Noise and stoic percussive arrangements conspire on the fringes of the dance floor as Adriani runs sequences through the progressive forms, cutting through languid pads like barbed wire. Adriani’s sound design is what sets him apart from others working in the same field. That Italian tradition for the flair of the cinematic is very prominent throughout this EP, suggesting perhaps these were some of the tracks that never made it into “Morphic Dreams.” It’s not just a sense of atmosphere he cultivates however, but also a sense of nostalgia, like on the last track, “Aria (New Beat version).”

Moving away from the predominant sounds of processed 909 kick drums saturating Techno at the moment, Adriani’s use of hollow kicks and gated snares, take you a long way back to the origins of EBM and European Techno, back to groups like Nitzer Ebb and Front 242 and the music he perpetuates through his label from artists like //TENSE//.


Florian Kupfer ‎– 4Ever EP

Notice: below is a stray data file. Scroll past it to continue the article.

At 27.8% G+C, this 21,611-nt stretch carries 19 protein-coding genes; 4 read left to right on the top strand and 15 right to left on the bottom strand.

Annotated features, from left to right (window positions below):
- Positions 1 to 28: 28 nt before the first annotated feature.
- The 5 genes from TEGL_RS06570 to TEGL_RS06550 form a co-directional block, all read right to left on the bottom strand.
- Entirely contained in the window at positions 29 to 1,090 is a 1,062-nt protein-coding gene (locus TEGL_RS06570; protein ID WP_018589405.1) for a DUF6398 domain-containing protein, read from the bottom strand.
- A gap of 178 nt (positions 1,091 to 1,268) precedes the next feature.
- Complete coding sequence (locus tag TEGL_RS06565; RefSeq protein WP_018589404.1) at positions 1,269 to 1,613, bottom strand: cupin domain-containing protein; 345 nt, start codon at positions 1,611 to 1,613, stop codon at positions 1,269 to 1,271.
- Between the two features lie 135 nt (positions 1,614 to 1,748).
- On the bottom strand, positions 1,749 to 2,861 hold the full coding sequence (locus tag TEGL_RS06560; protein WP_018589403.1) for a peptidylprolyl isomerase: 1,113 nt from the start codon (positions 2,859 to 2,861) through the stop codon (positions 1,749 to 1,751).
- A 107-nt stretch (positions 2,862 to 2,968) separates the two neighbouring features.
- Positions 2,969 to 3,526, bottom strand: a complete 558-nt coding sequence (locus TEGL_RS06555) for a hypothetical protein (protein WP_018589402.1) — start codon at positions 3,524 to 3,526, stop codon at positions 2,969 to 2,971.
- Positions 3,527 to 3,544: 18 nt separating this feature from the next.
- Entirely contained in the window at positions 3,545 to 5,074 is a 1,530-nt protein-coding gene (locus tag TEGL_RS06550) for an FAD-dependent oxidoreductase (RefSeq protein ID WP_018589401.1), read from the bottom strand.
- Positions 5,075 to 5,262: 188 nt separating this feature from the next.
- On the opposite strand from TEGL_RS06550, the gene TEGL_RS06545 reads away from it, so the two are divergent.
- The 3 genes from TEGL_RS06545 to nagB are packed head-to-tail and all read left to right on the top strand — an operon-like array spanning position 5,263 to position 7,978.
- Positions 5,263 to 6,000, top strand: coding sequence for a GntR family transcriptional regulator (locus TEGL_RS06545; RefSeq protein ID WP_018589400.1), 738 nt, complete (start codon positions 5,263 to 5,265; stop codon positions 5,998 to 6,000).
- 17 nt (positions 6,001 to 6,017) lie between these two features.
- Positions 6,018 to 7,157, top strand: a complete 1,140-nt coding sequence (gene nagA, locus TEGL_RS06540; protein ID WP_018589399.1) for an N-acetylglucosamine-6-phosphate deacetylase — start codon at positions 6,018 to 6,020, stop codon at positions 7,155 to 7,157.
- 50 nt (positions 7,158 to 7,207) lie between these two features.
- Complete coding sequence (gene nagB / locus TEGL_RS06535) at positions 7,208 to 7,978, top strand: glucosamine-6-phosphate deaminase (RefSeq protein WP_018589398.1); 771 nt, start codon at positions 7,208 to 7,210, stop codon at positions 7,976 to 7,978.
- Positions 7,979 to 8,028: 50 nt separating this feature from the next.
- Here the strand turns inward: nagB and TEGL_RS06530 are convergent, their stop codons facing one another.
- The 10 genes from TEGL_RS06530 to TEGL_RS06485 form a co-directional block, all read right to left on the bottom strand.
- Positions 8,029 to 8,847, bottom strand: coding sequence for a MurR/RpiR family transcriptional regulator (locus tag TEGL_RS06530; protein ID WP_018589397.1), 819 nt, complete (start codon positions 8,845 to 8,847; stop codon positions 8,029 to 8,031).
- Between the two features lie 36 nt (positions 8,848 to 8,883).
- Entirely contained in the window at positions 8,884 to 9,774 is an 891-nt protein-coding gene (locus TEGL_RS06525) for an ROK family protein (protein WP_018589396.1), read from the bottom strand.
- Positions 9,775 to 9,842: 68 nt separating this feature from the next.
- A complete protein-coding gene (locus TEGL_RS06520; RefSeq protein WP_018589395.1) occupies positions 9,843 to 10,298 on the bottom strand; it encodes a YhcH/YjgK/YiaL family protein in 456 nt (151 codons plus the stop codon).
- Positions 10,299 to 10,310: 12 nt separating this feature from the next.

After a little hiatus that saw Florian Kupfer release some cassettes, most notably for burgeoning Norwegian label, Hjemme Med Dama, the German producer is back on the vinyl medium with a 12” for Axe Traxx. 

4Ever EP picks up the thread laid down on previous records by Kupfer on labels like L.I.E.S and WT Records. Kupfer continues to play on that  contrast between overzealous percussive workouts and deep benign electronic textures. With kick drums creaking under the weight of distortion and hi-hats splashing between noise and harmony, there’s an evident energy that pulses through the record, but it’s somewhat restrained by the deep, modulating keys that weave their way through the minimalist productions.

Besides the scattered breakbeats of “Why,” Kupfer’s sights remain on the dance floor for this record, with form-hugging four-four kicks setting the pace for syncopated percussive jaunts and languid harmonic and melodic movements created from sensuous warm analogue tones.